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The discussion about achieving the perfect Guinness bubbles resurfaces as a bartender claims that it requires little skill.

The discussion about achieving the perfect Guinness bubbles resurfaces as a bartender claims that it requires little skill.

The saying “good things come to those who wait” has been associated with Guinness for a long time. This is because their intricate two-part pouring process is crucial in creating the perfect foam and taste, as well as the iconic dome commonly seen on a proper pint of Guinness.

However, a bartender from Ireland has caused controversy among Guinness enthusiasts by claiming that there is no such thing as a perfect pour and that pulling the beer lever requires little skill.

According to Nate Brown, the proprietor of Paloma Café, Soda & Friends and Nebula cocktail bars in London, the practice of pouring Guinness in two steps was not originally for the sake of the beer itself. Instead, it was a strategy to expedite service during peak hours, as the brand has a history of clever marketing tactics.

However, researchers suggest that there could be advantages to allowing the bubbles to settle before adding more liquid to the glass.

According to his laboratory studies, Dr. Tomoaki Watamura from the University of Tokyo suggests that pints of Guinness could potentially be improved by topping them up more than twice in order to achieve the desired liquid-foam ratio. He claims that due to the complex nature of bubble dynamics, it is more effective to pour multiple times rather than trying to control it with skill alone.

According to Professor Charles Spence, an experimental psychologist from the University of Oxford, the intricate process of pouring a pint of Guinness may contribute to a more enjoyable drinking experience, even if individuals cannot discern a difference in a blind taste test. He also suggests that the difficulty or delay in obtaining something can also increase its perceived value in an experience.

A two-part poured pint of Guinness.View image in fullscreen

Brown even recognized the significance of observing the “sacred dance” of white micro-bubbles gently falling and cascading into the darkness.

Pour Guinness stout into a pint glass at a 45-degree angle until it is three-quarters full. Let the bubbles flow for exactly 1 minute and 32.5 seconds before topping off the pint by pushing the tap handle forward, which controls the flow.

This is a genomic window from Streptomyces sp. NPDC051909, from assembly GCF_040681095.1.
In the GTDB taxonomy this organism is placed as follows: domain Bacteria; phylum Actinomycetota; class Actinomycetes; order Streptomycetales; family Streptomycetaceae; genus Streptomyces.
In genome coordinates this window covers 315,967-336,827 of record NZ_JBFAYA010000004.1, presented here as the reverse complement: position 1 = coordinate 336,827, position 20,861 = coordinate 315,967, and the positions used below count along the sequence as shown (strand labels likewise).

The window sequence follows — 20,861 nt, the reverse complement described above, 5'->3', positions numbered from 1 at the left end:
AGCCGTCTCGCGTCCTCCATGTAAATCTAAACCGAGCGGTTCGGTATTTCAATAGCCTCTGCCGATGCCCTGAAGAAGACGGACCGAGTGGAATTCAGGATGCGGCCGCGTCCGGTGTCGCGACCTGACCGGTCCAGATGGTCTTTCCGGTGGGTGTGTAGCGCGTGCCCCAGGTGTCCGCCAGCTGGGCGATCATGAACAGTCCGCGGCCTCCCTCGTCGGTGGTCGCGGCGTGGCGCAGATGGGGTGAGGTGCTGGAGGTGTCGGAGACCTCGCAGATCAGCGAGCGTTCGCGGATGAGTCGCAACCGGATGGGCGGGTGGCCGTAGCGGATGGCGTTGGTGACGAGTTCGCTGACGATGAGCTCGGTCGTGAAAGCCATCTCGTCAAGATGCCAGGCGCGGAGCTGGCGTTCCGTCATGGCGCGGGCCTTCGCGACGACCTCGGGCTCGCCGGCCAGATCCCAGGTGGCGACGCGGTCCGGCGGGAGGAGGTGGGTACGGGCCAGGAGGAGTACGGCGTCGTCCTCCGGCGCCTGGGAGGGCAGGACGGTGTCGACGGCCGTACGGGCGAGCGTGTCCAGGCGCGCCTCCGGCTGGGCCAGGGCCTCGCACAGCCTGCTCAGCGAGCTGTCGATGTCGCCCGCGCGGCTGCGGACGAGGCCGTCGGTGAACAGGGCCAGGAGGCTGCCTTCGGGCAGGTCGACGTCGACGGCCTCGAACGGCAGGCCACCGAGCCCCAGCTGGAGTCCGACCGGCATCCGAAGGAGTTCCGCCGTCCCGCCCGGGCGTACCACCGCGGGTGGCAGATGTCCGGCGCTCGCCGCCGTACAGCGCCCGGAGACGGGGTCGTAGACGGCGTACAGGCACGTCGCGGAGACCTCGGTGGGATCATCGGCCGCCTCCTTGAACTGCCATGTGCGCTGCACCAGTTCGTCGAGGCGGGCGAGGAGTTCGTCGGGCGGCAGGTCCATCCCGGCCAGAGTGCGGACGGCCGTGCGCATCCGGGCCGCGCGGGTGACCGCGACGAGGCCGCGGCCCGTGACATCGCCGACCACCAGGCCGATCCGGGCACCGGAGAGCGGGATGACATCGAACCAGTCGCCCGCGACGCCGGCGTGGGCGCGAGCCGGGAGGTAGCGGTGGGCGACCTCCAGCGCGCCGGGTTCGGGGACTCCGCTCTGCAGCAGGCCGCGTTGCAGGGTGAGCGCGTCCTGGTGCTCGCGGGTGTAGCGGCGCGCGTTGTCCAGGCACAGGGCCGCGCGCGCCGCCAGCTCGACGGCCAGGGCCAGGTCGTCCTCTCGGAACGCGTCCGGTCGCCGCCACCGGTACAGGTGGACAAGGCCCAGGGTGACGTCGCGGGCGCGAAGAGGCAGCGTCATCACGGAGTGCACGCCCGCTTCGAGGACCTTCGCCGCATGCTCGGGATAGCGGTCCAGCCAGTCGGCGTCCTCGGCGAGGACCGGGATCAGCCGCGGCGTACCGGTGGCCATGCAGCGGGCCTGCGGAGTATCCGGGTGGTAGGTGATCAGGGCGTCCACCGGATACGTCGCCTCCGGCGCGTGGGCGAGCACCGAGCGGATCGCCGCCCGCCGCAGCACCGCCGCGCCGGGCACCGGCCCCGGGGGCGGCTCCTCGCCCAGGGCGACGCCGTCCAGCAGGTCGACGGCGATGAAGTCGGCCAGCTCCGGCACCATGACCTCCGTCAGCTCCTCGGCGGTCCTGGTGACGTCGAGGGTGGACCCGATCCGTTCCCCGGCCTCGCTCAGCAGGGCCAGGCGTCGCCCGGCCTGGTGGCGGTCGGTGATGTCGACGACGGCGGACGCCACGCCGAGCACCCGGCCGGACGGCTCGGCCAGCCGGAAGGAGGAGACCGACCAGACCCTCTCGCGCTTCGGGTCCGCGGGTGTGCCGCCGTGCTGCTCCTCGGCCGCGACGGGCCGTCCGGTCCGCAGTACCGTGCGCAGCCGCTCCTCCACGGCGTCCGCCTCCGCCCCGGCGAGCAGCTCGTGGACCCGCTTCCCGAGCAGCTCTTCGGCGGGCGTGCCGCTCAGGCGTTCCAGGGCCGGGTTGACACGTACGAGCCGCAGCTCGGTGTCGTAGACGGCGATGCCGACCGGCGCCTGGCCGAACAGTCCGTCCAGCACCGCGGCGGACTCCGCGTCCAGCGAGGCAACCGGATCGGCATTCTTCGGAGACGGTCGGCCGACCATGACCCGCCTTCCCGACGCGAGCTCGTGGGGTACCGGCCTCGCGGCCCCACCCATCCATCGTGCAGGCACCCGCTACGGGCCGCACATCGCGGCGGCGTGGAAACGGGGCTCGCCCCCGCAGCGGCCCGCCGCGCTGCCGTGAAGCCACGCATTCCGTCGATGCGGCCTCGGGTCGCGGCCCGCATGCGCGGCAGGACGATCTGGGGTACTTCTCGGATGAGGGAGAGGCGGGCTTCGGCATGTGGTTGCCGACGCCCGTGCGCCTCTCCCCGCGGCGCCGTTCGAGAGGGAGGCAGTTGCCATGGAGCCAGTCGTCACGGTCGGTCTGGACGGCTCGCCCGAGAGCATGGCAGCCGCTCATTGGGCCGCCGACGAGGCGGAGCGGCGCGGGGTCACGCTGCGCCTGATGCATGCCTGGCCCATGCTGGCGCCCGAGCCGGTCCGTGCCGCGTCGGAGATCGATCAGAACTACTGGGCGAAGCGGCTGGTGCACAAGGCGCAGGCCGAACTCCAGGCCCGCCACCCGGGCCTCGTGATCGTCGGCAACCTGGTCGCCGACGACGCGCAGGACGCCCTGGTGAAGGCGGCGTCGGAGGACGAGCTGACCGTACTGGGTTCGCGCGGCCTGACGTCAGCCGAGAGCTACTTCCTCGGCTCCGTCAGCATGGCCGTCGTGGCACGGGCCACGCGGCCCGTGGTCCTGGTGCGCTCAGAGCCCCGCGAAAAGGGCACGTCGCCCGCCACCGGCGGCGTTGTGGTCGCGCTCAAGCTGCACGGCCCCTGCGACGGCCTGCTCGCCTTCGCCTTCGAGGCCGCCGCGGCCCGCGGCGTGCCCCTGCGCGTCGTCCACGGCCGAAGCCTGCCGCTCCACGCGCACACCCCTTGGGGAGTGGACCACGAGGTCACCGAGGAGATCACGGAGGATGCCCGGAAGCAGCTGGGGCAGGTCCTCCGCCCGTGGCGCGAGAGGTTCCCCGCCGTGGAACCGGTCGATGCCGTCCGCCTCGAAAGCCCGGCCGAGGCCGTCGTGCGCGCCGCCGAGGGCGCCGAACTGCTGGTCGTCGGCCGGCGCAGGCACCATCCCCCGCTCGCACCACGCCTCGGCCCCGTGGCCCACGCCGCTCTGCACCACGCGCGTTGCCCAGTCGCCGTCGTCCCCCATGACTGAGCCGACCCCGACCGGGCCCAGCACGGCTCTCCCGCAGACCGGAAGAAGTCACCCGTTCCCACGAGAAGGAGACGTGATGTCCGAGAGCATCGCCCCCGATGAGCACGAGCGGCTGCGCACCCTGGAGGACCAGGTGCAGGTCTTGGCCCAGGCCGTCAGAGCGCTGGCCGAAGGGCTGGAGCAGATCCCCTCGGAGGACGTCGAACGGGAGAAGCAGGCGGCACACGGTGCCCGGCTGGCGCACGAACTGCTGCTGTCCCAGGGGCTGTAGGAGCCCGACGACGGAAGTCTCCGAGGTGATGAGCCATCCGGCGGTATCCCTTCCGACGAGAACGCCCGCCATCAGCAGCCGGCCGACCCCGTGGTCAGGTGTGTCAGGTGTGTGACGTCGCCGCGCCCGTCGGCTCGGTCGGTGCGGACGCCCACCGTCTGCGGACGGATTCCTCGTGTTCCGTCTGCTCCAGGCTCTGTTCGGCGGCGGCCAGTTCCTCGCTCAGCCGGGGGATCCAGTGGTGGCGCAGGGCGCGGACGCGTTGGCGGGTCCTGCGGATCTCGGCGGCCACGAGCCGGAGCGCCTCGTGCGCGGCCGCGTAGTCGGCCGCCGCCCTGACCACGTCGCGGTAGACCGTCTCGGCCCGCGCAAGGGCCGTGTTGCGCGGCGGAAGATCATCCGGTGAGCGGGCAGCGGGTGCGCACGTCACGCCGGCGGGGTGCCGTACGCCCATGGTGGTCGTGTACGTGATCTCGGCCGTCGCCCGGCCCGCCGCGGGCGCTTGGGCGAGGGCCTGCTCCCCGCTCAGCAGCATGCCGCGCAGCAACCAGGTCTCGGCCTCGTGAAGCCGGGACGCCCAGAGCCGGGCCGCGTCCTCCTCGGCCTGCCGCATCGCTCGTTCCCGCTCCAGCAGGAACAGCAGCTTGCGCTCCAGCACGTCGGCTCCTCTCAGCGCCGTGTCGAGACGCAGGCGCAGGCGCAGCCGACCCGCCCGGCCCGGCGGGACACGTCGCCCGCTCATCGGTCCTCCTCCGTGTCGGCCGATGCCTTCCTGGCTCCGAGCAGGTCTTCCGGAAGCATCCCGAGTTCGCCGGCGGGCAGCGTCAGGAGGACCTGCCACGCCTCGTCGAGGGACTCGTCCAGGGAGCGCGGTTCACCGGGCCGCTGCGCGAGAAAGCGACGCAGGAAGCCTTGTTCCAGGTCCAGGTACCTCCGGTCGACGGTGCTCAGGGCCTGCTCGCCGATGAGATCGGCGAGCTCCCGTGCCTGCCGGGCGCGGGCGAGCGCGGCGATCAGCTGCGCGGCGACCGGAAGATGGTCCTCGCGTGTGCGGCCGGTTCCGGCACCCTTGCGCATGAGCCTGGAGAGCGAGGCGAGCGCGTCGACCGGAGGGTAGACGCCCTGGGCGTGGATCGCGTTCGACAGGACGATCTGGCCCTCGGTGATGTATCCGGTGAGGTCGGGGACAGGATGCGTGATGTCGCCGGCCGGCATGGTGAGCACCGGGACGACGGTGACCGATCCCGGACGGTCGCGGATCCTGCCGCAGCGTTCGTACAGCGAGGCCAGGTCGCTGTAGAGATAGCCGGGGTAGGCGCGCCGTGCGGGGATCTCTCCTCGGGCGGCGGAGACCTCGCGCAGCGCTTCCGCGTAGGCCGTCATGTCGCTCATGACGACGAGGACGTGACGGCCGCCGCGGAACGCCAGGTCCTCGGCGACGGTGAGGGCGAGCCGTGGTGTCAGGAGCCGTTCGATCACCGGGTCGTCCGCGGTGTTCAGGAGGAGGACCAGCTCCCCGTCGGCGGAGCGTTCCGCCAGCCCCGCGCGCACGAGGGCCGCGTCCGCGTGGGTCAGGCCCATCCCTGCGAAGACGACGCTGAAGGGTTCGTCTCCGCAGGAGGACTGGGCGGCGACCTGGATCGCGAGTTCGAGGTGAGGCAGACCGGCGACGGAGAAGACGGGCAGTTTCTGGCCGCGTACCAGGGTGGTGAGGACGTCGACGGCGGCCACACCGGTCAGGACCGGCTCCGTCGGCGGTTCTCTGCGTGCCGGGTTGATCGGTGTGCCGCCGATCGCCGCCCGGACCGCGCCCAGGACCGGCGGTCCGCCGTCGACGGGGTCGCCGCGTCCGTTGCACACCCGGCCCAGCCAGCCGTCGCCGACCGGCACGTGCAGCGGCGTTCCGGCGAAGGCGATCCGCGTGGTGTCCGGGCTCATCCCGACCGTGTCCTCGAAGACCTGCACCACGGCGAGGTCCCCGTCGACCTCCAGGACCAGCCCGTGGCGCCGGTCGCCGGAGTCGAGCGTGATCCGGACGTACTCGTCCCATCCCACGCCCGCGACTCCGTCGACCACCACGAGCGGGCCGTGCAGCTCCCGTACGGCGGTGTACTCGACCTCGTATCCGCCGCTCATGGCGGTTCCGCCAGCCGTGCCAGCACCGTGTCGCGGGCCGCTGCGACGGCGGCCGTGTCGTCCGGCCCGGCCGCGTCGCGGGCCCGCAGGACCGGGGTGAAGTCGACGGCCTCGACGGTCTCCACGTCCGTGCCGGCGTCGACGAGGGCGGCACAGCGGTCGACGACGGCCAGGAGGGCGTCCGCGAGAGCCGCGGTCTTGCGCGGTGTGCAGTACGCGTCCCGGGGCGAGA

In the late 1950s, Guinness started adding nitrogen to their beer. Previously, bartenders would fill a glass mostly with flat Guinness and then add frothier stout from a pressurized cask. The use of nitrogen, which creates smaller bubbles compared to carbon dioxide, made the process easier.

However, smaller bubbles tend to rise at a slower pace and are more influenced by the movement of liquid in a pint glass compared to larger bubbles. Therefore, they require more time to merge and form a denser and uniform foam on top.

“The break not only provides additional time for the bubbles to complete this process, but also allows the person pulling the bar to evaluate the size of the head for the next step. If the bar is not too crowded, it also gives the puller an opportunity to shape a shamrock into the head during the second part,” stated Dr. Andrew Alexander, a chemical physics professor at the University of Edinburgh. “If one approaches it too hastily, the resulting head will be too dense, misshapen, and overflowing. This is not desirable.”

The announcement sparked a variety of responses at the Toucan in the heart of London. Kai, a bartender at the Soho establishment, expressed disbelief at the requirement of two separate pours. Meanwhile, John, a supervisor at the pub, believed that the “two-pour” was likely a strategic move for advertising purposes, but also acknowledged that it was the most effective method for achieving a desirable foam on a pint or stout.

Although the staff was hesitant, the customers at the pub were undoubtedly impressed. Claire, who was enjoying a pint with her husband, stated, “It compares favorably to the authentic Guinness we had in Dublin.” She also mentioned that she sees herself as a Guinness expert, as her family is from Ireland.

Kai and John working behind the bar at the Toucan, one of London's most famous Guinness pubs.

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According to Alexander, the way a drink is poured can impact its taste. This is especially evident in beverages like champagne, where the bubbles can affect both the flavor and sensation on the tongue.

I believe that a pint of Guinness with a compact and evenly distributed head, and small bubbles of consistent size, would provide a more enjoyable taste and texture.

Mathematician Professor William Lee from the University of Huddersfield, who has researched the behavior of Guinness bubbles, concurs that there could be valid scientific justifications for the two-step pour.

Lee explained that achieving the perfect head on a pint requires patience as all the bubbles need to settle before finishing the drink. This process takes longer with Guinness due to its smaller bubbles and the way they move in the glass.

While it may be considered clever marketing, the saying “good things come to those who wait” holds more truth than ever.

Source: theguardian.com